Everything You Need to Know About the Boer Goat

Posted by Tori Holmes
Images via Able Acres Boer Goats

Are you curious to know about the Boer goat? This is basically all you need to know. 

The Boer goat originated in South Africa, bred by Dutch farmers in the 1900s. This Dutch influence has stayed with the goat as they started to move out of South Africa, as the name 'boer' actually comes from the Dutch word for farmer. The Boer goat was brought to the United States in 1993, and since then has become one of the most popular goats for meat production.

Their selective breeding over the last century has led to fast growth rates and excellent meat qualities, make them a popular choice for farmers. In addition, Boer goats have high disease resistance and adapt well to nearly every environment.

While the primary purpose of Boer goats is meat production, a growing number of people are keeping them as companion pets or show goats. Known as "gentle giants" due to their large size and laid-back personalities, these docile goats are great with both children and other animals.

If you're looking to purchase a Boer goat, the American Boer Goat Association has a list of registered breeders on their website. Price will vary depending on the breeder, but purebred Boer goats generally range between $150 and $400.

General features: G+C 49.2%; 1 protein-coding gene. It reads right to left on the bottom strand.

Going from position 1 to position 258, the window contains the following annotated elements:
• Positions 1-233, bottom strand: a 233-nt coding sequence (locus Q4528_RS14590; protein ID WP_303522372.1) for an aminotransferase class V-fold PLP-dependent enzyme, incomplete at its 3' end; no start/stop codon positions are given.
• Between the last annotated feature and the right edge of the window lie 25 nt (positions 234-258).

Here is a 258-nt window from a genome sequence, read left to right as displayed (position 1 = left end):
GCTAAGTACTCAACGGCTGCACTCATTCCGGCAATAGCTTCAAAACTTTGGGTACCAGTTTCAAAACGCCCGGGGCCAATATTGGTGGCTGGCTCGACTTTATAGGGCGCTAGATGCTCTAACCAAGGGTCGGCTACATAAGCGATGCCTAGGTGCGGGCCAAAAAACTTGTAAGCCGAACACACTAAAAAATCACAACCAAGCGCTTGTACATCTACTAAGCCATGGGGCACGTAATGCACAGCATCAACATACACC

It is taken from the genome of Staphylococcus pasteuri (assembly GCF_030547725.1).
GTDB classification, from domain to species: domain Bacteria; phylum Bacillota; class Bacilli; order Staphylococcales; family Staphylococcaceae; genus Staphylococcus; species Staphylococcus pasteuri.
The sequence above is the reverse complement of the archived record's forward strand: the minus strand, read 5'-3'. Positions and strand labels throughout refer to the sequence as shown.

Hover over the image for more information.

Body

Boer goats have a stature larger than most goats, with a higher-than-average weight. Does (females) weigh between 190 and 230 pounds whereas bucks (males) weigh between 200 and 340 pounds.

Coat

The hair of the Boer goat is short and glossy, but may develop a thicker winter down if living in colder environments.

The traditional Boer goat coloring consists of a white body with reddish brown heads, with or without a white blaze. Other acceptable colors of Boer goats are all white, all reddish brown, or paint (large spots of different colors on their body).

Head

The Boer goat has a distinctly convex heads and long, floppy ears that lay smoothly against the head without blocking the eyes.

Both does and bucks have horns, which are thick and dark, and curl back as they grow.

Temperament

Boer goats have acquired the nickname of “gentle giant" due to their large size and laid-back attitude. This docile demeanor makes them great show goats as well as companion animals.

Images via Able Acres Boer Goats

Everything You Need to Know About the Boer Goat